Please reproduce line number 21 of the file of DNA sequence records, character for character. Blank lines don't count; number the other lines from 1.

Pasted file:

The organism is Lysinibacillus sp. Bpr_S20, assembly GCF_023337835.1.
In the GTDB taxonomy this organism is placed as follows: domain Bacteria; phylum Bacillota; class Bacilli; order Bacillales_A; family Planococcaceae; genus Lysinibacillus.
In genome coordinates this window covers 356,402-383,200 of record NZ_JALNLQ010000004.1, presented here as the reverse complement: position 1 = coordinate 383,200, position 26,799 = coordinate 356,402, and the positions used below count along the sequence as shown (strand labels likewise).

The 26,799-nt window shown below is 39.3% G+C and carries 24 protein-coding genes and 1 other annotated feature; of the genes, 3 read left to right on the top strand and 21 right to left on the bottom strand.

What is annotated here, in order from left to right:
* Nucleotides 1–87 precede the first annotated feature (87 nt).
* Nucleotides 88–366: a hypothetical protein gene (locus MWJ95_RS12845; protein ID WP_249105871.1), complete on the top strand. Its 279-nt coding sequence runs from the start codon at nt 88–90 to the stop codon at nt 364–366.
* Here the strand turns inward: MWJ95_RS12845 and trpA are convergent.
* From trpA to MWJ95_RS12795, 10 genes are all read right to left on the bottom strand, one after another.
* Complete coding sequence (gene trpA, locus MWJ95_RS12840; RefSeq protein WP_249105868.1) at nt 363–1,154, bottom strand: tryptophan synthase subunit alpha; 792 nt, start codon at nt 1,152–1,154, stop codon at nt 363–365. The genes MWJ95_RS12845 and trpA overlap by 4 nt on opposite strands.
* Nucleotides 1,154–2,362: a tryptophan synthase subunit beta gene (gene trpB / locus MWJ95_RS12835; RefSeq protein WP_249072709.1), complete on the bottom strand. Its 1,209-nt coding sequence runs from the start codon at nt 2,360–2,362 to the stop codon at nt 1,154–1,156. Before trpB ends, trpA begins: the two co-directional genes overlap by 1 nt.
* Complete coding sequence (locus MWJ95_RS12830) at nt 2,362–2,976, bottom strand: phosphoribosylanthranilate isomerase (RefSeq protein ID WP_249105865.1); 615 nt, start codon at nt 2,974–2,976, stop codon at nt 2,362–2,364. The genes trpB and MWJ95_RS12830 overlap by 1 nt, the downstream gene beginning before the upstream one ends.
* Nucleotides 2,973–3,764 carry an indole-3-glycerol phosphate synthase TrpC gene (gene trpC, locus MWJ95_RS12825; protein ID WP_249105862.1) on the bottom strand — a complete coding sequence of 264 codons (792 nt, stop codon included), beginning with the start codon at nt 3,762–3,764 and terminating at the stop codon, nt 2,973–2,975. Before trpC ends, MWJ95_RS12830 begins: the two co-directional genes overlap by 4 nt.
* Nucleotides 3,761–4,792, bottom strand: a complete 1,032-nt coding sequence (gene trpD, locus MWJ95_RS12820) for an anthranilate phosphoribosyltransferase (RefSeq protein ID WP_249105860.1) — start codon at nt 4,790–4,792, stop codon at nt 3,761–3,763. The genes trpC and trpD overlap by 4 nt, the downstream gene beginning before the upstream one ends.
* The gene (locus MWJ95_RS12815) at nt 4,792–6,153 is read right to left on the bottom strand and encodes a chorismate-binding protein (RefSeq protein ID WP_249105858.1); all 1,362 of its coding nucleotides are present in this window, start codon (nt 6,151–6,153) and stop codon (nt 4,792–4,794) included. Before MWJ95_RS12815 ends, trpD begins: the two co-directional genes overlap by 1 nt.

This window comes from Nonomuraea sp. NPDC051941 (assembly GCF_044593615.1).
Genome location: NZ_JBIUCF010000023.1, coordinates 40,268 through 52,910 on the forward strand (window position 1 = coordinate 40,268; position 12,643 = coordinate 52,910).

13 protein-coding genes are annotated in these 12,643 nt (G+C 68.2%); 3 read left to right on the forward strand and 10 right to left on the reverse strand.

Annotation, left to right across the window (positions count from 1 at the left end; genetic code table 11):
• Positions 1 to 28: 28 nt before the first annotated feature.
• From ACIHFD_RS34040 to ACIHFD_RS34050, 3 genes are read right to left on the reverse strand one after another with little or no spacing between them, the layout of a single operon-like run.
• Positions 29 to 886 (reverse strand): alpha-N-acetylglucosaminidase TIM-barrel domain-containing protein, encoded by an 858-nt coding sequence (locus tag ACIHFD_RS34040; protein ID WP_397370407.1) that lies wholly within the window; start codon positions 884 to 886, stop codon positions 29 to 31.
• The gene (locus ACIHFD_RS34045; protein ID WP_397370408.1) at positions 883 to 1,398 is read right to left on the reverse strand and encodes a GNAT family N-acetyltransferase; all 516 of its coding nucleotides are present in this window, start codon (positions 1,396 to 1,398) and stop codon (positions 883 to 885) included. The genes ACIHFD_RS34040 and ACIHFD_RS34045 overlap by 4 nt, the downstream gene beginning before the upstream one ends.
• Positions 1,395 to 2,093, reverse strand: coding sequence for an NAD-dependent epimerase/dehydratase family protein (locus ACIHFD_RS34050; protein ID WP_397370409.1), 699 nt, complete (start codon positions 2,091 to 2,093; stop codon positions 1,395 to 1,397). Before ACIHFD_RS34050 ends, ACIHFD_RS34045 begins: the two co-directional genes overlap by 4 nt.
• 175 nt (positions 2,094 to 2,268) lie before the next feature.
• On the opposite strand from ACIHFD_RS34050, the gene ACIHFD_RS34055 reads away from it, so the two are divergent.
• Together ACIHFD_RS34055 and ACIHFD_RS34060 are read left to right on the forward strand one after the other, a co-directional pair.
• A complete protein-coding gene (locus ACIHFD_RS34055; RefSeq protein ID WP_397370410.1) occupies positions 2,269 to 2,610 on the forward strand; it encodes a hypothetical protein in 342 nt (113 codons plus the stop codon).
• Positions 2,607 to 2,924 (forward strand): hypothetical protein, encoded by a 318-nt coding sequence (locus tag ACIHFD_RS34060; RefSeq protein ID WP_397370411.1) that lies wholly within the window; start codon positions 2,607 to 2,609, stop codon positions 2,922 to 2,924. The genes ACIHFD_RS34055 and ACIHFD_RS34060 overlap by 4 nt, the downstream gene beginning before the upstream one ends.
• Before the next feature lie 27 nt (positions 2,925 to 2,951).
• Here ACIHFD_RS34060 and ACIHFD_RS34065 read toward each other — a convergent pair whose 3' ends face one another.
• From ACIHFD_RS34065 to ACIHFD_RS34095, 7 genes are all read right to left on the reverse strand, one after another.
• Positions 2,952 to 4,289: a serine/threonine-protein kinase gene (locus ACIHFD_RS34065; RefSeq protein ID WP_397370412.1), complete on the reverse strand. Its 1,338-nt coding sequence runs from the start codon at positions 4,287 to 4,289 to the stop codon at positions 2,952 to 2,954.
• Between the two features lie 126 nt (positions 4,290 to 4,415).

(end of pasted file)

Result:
• From ACIHFD_RS34040 to ACIHFD_RS34050, 3 genes are read right to left on the reverse strand one after another with little or no spacing between them, the layout of a single operon-like run.